By ALLIE MYSZKA
I’m a huge proponent of journaling. We all have thoughts floating around in our head that need to escape from time to time, and writing things out on a page can help us to process complex emotions during the difficult seasons of life.
I’ve always believed my journal needs to be beautifully written, and turn into something that could easily be published as a book after I die—a bit extreme to think about, I know, but who wants to leave a sloppy and scattered journal behind for someone to discover in a dusty attic someday?
But recently, my relationship with journaling has completely changed—and so has my life because of it.
A Different Approach to Journaling
Toward the beginning of this year, I came across a concept called “morning pages.” The idea comes from Julia Cameron’s book, The Artist’s Way.
In short, it’s the practice of writing three, stream-of-consciousness, longhand pages every single morning. You’re not editing yourself as you go; it’s messy, honest, and occasionally emotional and raw. As you freely write, you’re essentially clearing the “mental clutter” from your mind so that all your daily thoughts and mental distractions don’t get in the way of productivity, creative energy, or ideas.
When I began doing morning pages in January, I was doubtful they would do anything to help me. Sit down and write about nothing in particular for a half-hour in the morning? What a waste of time, I thought. Write out all my thoughts as they come to me? I don’t need that, I told myself. I saw blog posts and articles everywhere that contained claims of, “The morning pages changed my life,” or, “Everyone can benefit from this practice,” and rolled my eyes. Really, how could such a simple concept make any difference.
Nonetheless, I bought a $3 notebook from Target and began writing every morning. I now have five full months (minus a few days here and there) recorded in that notebook, and I now see the true power in the morning pages.
Self-Awareness Is a Powerful Thing
When I sit down with my notebook, it usually takes me half a page or so to get through things like, “I need to do laundry,” or, “Did I remember to call my mom back?” But once those things have left my brain and spilled onto the page, I’m left with the thoughts that have been eating me alive from the inside out— thoughts I often didn’t even know were there.
I’m prone to serious bouts of anxiety and depressive states, and I’ve spent much of the last several years on a roller coaster ride that constantly swings between the two. Since I began working with the morning pages, those huge swings are lessening—both in frequency and severity.
The morning pages have truly changed not just my work as a writer and creative soul, but my life as a human—you don’t have to consider yourself a “creative” for this practice to help you. There’s so much power in getting past your menial, everyday thoughts, and spilling out your deepest fears and desires onto a page. You’ll discover things about yourself that you didn’t know existed, and—in time—you’ll begin to see yourself more clearly than ever before. By spilling out your own thoughts and emotions, you can see how to proactively address issues in your life and relationships before they even become issues.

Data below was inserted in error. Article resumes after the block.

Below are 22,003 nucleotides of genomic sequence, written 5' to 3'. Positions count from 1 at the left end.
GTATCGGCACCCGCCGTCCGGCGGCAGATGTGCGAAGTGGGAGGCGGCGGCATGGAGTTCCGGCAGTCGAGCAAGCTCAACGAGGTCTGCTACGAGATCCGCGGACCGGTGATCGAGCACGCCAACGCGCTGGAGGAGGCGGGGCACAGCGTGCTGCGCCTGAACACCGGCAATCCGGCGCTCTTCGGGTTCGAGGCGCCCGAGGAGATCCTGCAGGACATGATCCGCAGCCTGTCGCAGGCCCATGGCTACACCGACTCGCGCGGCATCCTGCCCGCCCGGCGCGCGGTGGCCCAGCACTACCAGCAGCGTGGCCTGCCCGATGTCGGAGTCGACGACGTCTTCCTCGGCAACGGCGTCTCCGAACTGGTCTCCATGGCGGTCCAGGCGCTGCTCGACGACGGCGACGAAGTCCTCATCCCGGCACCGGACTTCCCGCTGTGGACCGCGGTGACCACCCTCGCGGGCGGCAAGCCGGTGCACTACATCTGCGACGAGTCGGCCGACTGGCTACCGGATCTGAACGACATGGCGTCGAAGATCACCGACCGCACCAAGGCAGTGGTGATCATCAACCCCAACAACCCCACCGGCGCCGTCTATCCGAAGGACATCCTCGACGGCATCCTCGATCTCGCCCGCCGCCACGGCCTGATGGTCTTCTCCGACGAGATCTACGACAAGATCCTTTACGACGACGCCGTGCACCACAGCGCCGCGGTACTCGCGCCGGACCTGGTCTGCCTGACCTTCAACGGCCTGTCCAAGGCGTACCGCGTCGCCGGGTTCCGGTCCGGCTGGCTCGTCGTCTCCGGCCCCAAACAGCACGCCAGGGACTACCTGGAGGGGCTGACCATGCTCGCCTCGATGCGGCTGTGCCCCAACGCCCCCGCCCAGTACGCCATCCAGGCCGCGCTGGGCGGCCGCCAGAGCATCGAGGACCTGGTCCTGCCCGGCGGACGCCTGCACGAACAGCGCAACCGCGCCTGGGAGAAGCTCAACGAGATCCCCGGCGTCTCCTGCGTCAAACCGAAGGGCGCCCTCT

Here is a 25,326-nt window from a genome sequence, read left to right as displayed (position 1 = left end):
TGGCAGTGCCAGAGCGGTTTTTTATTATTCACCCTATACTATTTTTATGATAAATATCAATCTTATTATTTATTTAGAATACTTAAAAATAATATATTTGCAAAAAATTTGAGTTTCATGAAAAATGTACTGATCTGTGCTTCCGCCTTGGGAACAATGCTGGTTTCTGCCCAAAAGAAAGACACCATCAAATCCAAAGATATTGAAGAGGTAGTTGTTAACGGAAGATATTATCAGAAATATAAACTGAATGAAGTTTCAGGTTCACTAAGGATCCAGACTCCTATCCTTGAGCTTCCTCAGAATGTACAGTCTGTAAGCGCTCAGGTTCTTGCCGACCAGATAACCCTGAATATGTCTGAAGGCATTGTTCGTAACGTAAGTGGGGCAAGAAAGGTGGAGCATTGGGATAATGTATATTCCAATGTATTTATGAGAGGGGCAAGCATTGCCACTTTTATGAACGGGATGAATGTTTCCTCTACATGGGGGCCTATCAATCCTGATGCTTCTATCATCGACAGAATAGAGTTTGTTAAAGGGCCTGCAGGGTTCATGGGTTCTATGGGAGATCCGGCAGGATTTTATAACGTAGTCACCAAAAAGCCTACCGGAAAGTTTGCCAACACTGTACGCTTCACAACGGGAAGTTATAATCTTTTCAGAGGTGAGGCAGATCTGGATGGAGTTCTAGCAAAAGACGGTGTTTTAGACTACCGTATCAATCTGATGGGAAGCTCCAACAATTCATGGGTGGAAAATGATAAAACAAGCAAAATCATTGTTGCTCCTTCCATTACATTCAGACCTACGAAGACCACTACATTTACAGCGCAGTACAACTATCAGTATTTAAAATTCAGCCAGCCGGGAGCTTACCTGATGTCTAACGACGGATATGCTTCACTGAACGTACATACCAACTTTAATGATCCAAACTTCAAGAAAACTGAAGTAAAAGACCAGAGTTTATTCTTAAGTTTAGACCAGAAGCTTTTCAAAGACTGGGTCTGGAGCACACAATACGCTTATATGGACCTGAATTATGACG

I’ve now reached a point where I don’t properly function all day if I don’t do the morning pages. Those pent-up thoughts haunt me all day, and I can’t focus on a single task until I just stop and write them, then move on with my day. And to my surprise, I’m far more productive in just about anything I’m doing once I’ve cleared the “mental cobwebs” and left them on the pages of my notebook.
Final Thoughts on the Morning Pages
In order for the morning pages to work, author Julia Cameron advises keeping your notebook in a safe space where no one else can read it, and she warns that we should even be cautious of which people in your life are aware that your notebook exists. These pages only produce heightened self-awareness if you can be completely honest on them—with no fear of someone reading your innermost thoughts.
So, I encourage you to think about creating this safe space on pages for yourself. Get past the excuses. Waking up 30 minutes before you normally do? Yes, it’s a change. Spending 30 minutes working on your own emotional state instead of tending to your spouse or kids? Yes, it’s different from what you’re used to.
But in time, I think you’ll find the self-awareness it brings will help you to become a better woman. A better wife, daughter, mother, sister, and friend.
Below are a few resources to help you learn more about the morning pages (click the titles):
Allie was born and raised in Georgia, and moved to Nashville after graduating from the University of Georgia (Go Dawgs!). She’s a freelance writer, Pilates instructor, old soul, and chronic DIY-er. Connect with Allie at alliemyszka.com.